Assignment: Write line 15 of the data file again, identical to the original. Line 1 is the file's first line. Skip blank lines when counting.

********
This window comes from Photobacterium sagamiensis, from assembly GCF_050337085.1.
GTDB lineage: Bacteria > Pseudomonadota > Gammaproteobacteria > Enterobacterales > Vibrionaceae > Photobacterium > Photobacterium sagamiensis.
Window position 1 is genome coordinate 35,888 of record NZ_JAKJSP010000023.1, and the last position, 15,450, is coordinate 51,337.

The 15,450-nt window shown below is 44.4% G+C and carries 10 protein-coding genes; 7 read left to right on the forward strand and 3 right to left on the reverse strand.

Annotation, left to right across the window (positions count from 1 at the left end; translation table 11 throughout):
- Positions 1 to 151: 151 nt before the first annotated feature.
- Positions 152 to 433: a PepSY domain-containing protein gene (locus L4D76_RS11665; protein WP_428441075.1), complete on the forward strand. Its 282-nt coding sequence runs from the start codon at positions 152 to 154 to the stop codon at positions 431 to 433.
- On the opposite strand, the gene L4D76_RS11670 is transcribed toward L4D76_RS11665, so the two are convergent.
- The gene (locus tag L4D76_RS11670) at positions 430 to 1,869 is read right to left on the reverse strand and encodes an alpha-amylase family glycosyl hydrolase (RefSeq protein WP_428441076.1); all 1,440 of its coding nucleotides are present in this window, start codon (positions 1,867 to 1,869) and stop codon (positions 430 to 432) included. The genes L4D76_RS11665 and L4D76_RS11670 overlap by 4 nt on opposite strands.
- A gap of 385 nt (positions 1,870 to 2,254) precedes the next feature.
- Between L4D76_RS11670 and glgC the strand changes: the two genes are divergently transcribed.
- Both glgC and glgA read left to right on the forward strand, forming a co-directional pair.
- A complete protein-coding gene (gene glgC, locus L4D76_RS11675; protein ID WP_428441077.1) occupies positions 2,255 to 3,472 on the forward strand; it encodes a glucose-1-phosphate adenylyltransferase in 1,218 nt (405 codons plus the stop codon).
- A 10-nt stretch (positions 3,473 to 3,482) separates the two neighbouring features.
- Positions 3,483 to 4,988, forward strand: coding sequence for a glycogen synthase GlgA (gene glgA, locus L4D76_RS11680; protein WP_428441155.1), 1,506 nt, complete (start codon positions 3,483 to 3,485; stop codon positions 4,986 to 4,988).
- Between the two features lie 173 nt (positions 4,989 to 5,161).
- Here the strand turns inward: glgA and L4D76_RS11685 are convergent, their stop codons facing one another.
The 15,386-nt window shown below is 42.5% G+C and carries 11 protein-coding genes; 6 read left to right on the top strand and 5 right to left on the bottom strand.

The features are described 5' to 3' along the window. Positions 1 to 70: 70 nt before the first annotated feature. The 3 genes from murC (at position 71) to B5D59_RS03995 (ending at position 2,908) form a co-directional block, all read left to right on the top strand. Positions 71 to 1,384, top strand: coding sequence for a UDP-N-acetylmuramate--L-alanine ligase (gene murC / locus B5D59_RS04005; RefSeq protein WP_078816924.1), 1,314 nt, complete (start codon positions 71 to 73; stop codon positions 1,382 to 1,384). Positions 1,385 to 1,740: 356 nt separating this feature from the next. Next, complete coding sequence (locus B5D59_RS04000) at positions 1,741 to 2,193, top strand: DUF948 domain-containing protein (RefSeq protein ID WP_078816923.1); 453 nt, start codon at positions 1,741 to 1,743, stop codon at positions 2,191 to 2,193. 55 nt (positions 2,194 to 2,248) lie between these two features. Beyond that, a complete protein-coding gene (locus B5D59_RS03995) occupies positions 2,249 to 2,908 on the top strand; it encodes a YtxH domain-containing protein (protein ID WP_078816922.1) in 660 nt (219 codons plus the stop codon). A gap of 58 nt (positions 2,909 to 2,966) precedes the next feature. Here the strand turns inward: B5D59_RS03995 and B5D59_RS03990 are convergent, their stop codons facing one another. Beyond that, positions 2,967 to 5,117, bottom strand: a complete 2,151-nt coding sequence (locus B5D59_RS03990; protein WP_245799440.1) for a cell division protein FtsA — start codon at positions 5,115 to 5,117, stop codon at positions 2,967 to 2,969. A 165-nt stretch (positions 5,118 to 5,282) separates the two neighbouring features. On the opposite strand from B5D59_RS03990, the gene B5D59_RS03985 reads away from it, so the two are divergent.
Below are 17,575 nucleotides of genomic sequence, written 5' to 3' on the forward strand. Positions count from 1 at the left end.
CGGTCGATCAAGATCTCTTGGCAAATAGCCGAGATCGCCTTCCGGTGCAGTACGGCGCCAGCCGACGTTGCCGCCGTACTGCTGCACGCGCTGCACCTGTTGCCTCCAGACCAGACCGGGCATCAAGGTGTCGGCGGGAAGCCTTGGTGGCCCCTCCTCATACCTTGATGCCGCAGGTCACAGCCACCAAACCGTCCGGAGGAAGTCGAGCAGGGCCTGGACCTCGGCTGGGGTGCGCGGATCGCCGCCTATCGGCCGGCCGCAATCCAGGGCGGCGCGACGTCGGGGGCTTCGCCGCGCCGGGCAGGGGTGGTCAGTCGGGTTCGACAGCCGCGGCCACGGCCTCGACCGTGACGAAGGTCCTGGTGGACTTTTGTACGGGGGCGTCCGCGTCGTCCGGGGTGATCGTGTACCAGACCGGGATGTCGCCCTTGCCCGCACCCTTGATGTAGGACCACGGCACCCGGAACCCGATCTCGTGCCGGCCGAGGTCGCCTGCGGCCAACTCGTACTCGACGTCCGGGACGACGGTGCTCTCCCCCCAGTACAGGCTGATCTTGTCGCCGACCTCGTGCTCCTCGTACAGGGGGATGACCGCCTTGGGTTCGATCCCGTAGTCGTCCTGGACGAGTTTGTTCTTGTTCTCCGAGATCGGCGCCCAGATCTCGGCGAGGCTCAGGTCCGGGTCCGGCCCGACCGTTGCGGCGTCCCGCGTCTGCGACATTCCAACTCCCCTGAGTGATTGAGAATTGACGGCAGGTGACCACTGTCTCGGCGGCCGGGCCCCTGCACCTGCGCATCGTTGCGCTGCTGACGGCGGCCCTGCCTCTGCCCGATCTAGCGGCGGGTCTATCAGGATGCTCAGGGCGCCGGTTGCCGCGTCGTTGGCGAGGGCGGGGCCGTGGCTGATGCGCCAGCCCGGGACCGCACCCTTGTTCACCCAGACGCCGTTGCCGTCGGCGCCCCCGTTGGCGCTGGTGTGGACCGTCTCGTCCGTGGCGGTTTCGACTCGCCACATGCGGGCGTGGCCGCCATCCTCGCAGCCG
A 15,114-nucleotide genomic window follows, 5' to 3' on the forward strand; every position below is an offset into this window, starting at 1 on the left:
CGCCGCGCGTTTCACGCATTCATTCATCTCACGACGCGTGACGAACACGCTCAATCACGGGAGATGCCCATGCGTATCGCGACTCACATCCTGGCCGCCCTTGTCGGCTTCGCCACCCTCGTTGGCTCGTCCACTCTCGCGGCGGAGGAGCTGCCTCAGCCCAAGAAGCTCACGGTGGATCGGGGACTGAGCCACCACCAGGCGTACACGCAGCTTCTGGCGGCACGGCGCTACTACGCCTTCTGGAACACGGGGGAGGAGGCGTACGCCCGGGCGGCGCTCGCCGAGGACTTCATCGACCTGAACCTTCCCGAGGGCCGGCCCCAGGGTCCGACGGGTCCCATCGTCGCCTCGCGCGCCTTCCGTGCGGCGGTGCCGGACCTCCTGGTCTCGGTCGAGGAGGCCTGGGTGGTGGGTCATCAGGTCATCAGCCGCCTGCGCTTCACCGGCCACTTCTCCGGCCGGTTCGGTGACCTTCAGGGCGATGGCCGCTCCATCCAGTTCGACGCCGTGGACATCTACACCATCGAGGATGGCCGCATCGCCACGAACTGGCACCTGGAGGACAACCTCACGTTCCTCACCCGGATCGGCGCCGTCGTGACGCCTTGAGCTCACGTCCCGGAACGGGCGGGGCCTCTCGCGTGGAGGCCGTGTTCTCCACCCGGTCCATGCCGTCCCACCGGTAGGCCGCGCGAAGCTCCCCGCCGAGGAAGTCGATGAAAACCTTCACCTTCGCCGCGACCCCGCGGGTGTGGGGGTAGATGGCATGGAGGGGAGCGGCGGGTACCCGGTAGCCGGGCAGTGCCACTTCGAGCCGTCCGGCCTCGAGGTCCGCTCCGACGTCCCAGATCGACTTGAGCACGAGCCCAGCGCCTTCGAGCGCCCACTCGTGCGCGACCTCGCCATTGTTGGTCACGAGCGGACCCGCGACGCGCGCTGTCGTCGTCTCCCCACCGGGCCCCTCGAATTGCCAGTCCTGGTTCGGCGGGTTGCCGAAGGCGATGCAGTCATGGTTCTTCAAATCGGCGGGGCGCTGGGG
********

- Positions 3,483 to 4,988, forward strand: coding sequence for a glycogen synthase GlgA (gene glgA, locus L4D76_RS11680; protein WP_428441155.1), 1,506 nt, complete (start codon positions 3,483 to 3,485; stop codon positions 4,986 to 4,988).